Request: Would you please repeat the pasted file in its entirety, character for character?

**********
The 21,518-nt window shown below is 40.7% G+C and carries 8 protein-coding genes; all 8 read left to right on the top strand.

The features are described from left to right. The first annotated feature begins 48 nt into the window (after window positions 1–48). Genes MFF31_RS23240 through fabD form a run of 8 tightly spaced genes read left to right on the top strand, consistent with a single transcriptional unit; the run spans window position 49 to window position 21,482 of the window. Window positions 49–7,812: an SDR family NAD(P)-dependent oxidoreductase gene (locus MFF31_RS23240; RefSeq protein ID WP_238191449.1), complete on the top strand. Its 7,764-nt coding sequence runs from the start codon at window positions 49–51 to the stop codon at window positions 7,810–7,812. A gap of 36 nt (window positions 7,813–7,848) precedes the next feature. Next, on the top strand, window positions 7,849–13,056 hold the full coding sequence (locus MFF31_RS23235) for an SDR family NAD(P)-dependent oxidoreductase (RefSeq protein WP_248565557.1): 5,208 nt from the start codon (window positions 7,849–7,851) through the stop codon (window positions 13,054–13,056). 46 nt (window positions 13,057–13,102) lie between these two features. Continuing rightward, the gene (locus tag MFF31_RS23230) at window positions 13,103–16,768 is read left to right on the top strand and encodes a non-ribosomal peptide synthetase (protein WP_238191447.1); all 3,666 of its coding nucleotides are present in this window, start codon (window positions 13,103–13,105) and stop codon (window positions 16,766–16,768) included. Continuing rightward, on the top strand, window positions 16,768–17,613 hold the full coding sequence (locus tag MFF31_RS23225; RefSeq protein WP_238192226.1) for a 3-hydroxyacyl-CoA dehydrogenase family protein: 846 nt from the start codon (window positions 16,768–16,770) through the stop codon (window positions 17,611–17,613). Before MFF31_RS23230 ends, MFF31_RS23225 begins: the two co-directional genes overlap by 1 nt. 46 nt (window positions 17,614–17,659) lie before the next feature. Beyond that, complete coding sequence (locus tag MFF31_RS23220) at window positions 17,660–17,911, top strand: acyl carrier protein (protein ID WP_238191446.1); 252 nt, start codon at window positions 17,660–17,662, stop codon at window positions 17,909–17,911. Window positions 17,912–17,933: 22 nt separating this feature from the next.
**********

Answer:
The 21,518-nt window shown below is 40.7% G+C and carries 8 protein-coding genes; all 8 read left to right on the top strand.

The features are described from left to right. The first annotated feature begins 48 nt into the window (after window positions 1–48). Genes MFF31_RS23240 through fabD form a run of 8 tightly spaced genes read left to right on the top strand, consistent with a single transcriptional unit; the run spans window position 49 to window position 21,482 of the window. Window positions 49–7,812: an SDR family NAD(P)-dependent oxidoreductase gene (locus MFF31_RS23240; RefSeq protein ID WP_238191449.1), complete on the top strand. Its 7,764-nt coding sequence runs from the start codon at window positions 49–51 to the stop codon at window positions 7,810–7,812. A gap of 36 nt (window positions 7,813–7,848) precedes the next feature. Next, on the top strand, window positions 7,849–13,056 hold the full coding sequence (locus MFF31_RS23235) for an SDR family NAD(P)-dependent oxidoreductase (RefSeq protein WP_248565557.1): 5,208 nt from the start codon (window positions 7,849–7,851) through the stop codon (window positions 13,054–13,056). 46 nt (window positions 13,057–13,102) lie between these two features. Continuing rightward, the gene (locus tag MFF31_RS23230) at window positions 13,103–16,768 is read left to right on the top strand and encodes a non-ribosomal peptide synthetase (protein WP_238191447.1); all 3,666 of its coding nucleotides are present in this window, start codon (window positions 13,103–13,105) and stop codon (window positions 16,766–16,768) included. Continuing rightward, on the top strand, window positions 16,768–17,613 hold the full coding sequence (locus tag MFF31_RS23225; RefSeq protein WP_238192226.1) for a 3-hydroxyacyl-CoA dehydrogenase family protein: 846 nt from the start codon (window positions 16,768–16,770) through the stop codon (window positions 17,611–17,613). Before MFF31_RS23230 ends, MFF31_RS23225 begins: the two co-directional genes overlap by 1 nt. 46 nt (window positions 17,614–17,659) lie before the next feature. Beyond that, complete coding sequence (locus tag MFF31_RS23220) at window positions 17,660–17,911, top strand: acyl carrier protein (protein ID WP_238191446.1); 252 nt, start codon at window positions 17,660–17,662, stop codon at window positions 17,909–17,911. Window positions 17,912–17,933: 22 nt separating this feature from the next.